Large, mature oak, beech and maple trees tower above the path as it twists and turns through the forest, at one point passing by an interpretive sign highlighting the trail’s namesake: a lone pine that now rests on the forest floor. Photo by Sara Rae Lancaster.
Last month, I wrote about the Minnehaha Trail in Peninsula State Park. It’s no secret of a trail, with its western terminus located inside the popular Nicolet Bay campground and a route that wraps along the shoreline before connecting with the Eagle Trail at its eastern terminus. But what might not be as well known is the trail’s surprisingly ideal terrain for beginning backpackers and hikers who want to break in their gear over a manageable distance.
That led me on a search for other secondary uses of the familiar trails within the park, and I found the Lone Pine Trail. You can pick it up from the western terminus of the Minnehaha Trail, traveling a short distance through the campground before meeting up with the trail again just before it crosses Shore Road. It is also accessible from the Connector Trail between the Nicolet Bay Trail and the Lone Pine Trail’s southern terminus.
What the Lone Pine Trail lacks in distance – at only a half mile long – it makes up for in versatility and diversity. For the purposes of hiking, it offers what might be considered the “next level” for hikers and backpackers who have adjusted to the feel and weight of their gear but want continued practice climbing hills with trekking poles, negotiating different types of terrain, or increasing their endurance.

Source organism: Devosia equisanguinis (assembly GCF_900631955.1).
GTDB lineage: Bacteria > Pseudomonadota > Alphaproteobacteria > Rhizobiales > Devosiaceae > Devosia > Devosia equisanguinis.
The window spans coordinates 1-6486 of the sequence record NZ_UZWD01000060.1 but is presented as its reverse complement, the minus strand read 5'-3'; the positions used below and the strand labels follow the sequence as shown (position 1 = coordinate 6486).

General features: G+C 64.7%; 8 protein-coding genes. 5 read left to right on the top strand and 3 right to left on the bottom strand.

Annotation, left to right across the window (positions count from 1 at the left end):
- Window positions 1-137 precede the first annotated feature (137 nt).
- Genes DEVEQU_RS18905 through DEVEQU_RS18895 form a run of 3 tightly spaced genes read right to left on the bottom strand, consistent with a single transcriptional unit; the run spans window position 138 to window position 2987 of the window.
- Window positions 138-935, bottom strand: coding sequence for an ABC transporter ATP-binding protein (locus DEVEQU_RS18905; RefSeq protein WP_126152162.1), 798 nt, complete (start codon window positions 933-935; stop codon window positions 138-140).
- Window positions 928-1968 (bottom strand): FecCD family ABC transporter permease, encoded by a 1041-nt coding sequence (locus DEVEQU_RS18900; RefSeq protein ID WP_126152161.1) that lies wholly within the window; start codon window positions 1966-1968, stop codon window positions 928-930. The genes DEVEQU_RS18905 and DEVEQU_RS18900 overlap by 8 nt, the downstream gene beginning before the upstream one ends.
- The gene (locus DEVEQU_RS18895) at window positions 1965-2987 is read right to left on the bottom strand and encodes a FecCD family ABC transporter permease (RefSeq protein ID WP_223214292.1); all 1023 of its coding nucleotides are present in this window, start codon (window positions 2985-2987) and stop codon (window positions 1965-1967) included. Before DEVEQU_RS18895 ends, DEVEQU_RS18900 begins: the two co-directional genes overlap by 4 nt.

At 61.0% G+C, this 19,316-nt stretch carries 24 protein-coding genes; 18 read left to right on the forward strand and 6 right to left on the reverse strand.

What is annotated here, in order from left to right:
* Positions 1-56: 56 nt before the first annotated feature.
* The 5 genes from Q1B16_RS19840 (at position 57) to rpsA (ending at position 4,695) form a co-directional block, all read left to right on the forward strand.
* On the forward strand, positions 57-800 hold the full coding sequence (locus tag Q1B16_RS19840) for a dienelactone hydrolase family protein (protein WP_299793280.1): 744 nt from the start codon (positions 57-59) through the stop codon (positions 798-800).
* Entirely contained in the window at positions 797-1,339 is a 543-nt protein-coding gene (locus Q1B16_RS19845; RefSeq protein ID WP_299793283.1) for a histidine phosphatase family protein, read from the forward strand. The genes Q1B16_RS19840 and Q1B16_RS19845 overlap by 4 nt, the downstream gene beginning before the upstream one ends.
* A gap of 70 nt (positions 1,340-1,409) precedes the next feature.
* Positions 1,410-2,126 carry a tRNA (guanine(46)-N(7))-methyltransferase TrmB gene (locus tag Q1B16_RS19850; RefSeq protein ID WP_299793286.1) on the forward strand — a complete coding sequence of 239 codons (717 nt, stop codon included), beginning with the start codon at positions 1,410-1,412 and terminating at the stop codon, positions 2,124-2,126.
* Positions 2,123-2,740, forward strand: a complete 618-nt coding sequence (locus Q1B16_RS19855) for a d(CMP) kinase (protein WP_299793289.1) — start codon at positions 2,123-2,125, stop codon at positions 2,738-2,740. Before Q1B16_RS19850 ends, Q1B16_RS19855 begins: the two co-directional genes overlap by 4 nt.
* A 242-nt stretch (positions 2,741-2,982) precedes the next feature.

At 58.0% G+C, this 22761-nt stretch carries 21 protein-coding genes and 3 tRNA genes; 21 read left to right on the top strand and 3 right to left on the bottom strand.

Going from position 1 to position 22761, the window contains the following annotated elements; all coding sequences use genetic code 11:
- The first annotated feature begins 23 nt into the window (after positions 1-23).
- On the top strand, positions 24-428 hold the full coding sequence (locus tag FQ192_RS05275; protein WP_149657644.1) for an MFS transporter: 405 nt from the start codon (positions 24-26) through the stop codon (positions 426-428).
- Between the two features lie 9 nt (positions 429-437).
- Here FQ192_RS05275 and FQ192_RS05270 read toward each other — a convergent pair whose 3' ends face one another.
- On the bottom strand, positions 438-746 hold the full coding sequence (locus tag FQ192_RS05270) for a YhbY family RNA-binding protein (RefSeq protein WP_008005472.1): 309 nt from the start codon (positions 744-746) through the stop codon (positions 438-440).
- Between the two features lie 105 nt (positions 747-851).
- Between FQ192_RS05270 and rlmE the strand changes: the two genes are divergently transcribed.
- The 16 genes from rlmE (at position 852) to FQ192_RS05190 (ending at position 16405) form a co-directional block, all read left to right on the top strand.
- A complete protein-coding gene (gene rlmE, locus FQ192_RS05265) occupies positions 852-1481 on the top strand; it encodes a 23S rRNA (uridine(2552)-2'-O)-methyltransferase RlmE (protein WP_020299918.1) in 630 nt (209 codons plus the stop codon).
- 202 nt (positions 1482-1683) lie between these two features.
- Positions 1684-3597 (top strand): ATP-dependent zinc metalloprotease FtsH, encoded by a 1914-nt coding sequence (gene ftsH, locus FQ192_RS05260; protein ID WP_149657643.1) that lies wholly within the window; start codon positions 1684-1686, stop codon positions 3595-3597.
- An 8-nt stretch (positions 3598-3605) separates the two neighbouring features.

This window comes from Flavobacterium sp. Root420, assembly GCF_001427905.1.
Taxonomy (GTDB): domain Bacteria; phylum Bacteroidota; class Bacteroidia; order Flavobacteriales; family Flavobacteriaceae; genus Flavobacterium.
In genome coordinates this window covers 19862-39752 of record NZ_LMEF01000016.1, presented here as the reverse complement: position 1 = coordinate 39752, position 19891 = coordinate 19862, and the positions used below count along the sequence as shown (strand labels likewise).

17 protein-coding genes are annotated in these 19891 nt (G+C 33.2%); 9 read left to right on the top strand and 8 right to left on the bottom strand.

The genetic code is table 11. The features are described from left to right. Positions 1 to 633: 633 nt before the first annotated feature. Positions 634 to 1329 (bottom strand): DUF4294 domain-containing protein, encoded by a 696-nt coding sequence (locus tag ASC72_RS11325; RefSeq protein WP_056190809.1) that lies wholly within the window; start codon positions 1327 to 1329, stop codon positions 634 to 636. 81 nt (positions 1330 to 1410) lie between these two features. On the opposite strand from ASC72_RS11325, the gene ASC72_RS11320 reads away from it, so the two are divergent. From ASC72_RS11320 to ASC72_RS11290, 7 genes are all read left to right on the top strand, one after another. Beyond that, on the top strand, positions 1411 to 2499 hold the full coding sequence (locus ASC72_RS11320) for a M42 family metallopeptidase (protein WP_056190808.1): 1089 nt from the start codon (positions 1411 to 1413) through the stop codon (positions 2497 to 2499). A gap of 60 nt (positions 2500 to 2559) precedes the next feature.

The southern portion of the trail intersects with both the Sentinel Trail and the Connector Trail leading to Nicolet Bay. Photo by Sara Rae Lancaster.
From the Minnehaha Trail and after the Shore Road crossing, the Lone Pine Trail quickly ascends the first of two switchbacks: a rather steep, craggy switchback and a series of rocky steps.
If you’re hiking with trekking poles, you’ll want to do a quick form check, making sure you’re keeping your arms bent at the elbows and your forearms parallel with the ground. To do that, shorten the height of your poles to maintain proper form. This will give you more leverage as you …….